The Pixel 3 ($599) and the Pixel 3 XL ($699) gained wireless charging and larger higher-quality OLED screens — but the XL model got a huge notch cutting into it. The 12.2MP rear camera is the same sensor from the previous model, but Google upgraded the dedicated image processor from 2017’s Pixel 2, making pictures come out faster and better. The phones also had a wide front-facing camera so you could selfie with more people. There were still relatively large bezels compared to the competition, but the great front-facing speakers remain and sound even better. The headphone jack didn’t come back, but at least it came with wired USB-C headphones. Google debuted its call screening feature with the Pixel 3 that lets a robot talk to the caller to confirm it’s not a marketing call.
Verge score: 8.5 out of 10
Pixel 2 and Pixel 2 XL (2017)
The Pixel 2 welcomed IP67 waterproofing and an amazing camera with AI processing that would set the bar for years. Google dropped the headphone jack but included a dongle to hook up your own headphones. You could squeeze the Pixel 2 to activate Google Assistant, and the lock screen had a Shazam-like feature that displayed what song was playing around you. The XL model had a vivid 6-inch screen, but the regular model’s 5-inch screen was lacking in quality. There was still no wireless charging, and while the front still had huge bezels, it at least housed very good quality front-facing speakers.
Pixel and Pixel XL (2016)
Google’s Pixel ($649) and Pixel XL ($769) were the company’s first phones to be developed internally and served as a blueprint for the “pure” Android experience. Other manufacturers continued to push their own custom launchers and features, but the Pixel served as a way to remind them what Android should look like. Google Assistant was the star of the show, and it seemed leaps ahead of what Siri was capable of — and that hasn’t changed to date. It looked similar to the iPhone 7 and 7 Plus, but it still had a headphone jack. The Pixels had excellent battery life and OLED screens (5-inch and 5.5-inch for the XL) but lacked waterproofing. Google enticed customers with free full-quality photo storage on Google Photos for the lifetime of the phone.
Verge score: 9 out of 10
Nexus 6P by Huawei (2015)
Our trip down memory lane doesn’t end at the first Pixel; Google has at least 10 more phones it’s had a hand in making. The Nexus 6P was Google’s final form for the line that preceded its Pixel, and it was the best phone the company made at the time. Built by Huawei, this big phone had a pure Android 6.0 Marshmallow experience, a huge AMOLED screen, and a fingerprint sensor on the rear. It had USB-C, which was uncommon at the time but would later become ubiquitous. The camera quality was excellent, though it was one of the first to add a big camera bump to accommodate it.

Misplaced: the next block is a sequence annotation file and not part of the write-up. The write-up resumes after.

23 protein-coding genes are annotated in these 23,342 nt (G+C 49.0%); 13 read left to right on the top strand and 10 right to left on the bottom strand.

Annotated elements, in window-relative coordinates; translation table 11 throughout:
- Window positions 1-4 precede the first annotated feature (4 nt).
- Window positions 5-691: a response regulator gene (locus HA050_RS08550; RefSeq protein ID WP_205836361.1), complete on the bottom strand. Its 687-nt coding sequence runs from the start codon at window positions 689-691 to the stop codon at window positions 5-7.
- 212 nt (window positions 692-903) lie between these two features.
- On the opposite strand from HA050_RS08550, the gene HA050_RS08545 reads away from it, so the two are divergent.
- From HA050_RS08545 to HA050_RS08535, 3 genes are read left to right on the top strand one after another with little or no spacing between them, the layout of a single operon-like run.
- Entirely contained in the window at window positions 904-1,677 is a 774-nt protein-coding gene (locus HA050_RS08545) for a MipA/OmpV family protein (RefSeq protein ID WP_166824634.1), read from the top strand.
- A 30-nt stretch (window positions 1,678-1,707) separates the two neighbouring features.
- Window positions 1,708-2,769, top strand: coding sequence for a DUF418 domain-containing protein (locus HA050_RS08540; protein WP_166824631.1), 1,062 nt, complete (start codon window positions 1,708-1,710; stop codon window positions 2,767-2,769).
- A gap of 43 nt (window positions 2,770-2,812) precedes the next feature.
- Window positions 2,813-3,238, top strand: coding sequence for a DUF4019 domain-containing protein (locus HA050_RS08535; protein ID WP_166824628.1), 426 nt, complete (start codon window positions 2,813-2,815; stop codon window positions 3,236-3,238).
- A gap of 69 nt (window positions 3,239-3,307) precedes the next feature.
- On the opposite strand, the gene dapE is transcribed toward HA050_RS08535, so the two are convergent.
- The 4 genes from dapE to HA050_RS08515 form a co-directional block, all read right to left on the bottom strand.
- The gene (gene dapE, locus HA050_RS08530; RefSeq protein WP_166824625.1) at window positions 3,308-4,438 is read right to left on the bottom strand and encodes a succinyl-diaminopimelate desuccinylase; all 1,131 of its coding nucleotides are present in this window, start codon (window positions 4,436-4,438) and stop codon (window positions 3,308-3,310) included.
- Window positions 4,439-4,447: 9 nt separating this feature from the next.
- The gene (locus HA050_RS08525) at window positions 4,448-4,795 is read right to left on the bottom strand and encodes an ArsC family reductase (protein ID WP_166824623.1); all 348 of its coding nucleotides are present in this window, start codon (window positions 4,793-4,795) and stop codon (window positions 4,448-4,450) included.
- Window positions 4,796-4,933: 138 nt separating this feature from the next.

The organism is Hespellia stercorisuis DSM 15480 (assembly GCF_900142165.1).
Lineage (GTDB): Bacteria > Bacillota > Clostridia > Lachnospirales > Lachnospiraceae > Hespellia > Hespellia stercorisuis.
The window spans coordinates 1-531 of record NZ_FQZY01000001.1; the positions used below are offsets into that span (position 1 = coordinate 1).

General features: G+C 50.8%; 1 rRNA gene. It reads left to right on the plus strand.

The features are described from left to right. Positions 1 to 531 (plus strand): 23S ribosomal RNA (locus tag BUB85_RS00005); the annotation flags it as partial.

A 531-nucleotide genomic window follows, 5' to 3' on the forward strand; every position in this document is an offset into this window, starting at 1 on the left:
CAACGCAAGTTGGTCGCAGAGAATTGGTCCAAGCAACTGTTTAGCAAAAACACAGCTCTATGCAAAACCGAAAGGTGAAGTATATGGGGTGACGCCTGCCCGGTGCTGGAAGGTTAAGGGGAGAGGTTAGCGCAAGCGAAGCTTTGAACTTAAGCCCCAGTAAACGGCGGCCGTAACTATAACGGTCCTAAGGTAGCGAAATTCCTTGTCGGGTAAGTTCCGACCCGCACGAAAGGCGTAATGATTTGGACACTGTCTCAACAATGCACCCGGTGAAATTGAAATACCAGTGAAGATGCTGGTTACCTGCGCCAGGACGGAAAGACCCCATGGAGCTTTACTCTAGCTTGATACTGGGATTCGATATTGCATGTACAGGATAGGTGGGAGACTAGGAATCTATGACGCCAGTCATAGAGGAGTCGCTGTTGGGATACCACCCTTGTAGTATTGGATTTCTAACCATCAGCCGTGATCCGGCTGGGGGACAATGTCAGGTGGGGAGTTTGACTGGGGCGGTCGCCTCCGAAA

Verge score: 8.8 out of 10
Nexus 5X by LG (2015)
LG’s Nexus 5X has a design based on the Nexus 5 from 2013, but now, it’s faster and has a bigger 5.2-inch screen. It was still easy to use with one hand despite the growth, had better battery life, and was even more affordable at $379. It felt cheap overall, though, and it had a slow camera — though image quality was good. If you wanted a better-built phone, you’d have to go for the Nexus 6P that released alongside the Nexus 5X.
Verge score: 8.3 out of 10
Nexus 6 by Motorola (2014)
The “phablet” trend, spearheaded by Samsung, became the focus of Motorola’s go at the Nexus line. Its 6-inch screen was larger than the iPhone 6 Plus, and at $649, it was $100 cheaper, too. It had stereo front-facing speakers and 32GB of internal storage but no SD card expansion. Stock Android Lollipop with the “material design” interface was a big focus on this phone, and it was also the first to work with Google’s Fi MVNO cellular network.
Verge score: 8.6 out of 10
Nexus 5 by LG (2013)
With the success of the Nexus 7 tablet, Google started getting serious about marketing Nexus phones to consumers rather than just developers / power users. It had a big 4.95-inch 1080p screen, but Samsung’s Galaxy S4 had a slightly larger one that had better quality. The Nexus 5 did finally get LTE, and it was the first to get Android KitKat. The new OS was smoother than ever and continues to be the oldest system that supports Google Play services.